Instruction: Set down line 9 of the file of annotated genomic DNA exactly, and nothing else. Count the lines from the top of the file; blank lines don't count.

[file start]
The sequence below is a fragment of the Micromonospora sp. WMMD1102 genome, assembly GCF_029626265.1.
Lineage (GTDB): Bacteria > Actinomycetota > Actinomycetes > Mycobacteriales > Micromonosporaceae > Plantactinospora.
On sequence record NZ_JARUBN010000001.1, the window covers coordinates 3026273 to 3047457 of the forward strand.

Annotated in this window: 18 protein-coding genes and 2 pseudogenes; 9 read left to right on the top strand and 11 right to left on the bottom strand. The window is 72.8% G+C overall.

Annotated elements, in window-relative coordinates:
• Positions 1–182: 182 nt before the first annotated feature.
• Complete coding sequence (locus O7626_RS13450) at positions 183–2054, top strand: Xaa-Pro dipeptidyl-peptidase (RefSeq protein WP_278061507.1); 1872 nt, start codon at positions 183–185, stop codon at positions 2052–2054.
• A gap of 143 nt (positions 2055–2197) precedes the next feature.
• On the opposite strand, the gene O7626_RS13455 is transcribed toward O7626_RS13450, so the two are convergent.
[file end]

• On the opposite strand, the gene O7626_RS13455 is transcribed toward O7626_RS13450, so the two are convergent.